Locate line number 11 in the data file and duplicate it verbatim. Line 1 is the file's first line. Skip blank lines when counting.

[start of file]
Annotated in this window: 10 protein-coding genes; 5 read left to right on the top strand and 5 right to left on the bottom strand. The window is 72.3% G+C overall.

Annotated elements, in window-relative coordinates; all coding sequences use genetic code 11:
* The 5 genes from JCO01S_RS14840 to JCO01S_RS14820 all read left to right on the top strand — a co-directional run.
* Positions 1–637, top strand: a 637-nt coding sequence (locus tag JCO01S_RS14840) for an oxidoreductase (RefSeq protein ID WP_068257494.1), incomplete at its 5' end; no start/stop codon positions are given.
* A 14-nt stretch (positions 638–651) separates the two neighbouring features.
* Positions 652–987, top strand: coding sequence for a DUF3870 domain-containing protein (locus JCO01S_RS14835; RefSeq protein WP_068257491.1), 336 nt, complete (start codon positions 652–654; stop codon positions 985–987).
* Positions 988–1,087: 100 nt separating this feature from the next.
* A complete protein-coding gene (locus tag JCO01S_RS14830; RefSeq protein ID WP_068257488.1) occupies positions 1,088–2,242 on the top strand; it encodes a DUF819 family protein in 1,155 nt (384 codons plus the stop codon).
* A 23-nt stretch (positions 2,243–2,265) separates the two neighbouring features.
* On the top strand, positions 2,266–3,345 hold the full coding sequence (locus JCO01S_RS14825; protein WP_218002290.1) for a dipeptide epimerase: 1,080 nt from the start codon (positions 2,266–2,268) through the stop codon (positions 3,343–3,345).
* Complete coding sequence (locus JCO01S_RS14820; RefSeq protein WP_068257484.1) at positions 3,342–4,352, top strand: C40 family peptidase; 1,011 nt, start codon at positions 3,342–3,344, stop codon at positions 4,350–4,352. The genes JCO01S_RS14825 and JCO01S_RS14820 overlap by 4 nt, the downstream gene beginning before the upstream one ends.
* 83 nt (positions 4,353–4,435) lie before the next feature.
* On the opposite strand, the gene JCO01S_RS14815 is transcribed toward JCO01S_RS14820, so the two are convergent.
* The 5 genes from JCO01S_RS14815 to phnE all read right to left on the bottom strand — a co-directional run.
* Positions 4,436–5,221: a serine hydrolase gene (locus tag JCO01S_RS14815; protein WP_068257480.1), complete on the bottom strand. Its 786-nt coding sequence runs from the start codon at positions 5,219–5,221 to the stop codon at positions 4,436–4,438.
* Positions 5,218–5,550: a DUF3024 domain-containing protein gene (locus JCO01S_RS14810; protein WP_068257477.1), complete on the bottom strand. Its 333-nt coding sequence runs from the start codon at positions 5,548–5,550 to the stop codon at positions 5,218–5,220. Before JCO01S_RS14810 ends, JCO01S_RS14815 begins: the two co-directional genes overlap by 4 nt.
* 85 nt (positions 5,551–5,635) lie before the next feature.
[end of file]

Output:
* Complete coding sequence (locus JCO01S_RS14820; RefSeq protein WP_068257484.1) at positions 3,342–4,352, top strand: C40 family peptidase; 1,011 nt, start codon at positions 3,342–3,344, stop codon at positions 4,350–4,352. The genes JCO01S_RS14825 and JCO01S_RS14820 overlap by 4 nt, the downstream gene beginning before the upstream one ends.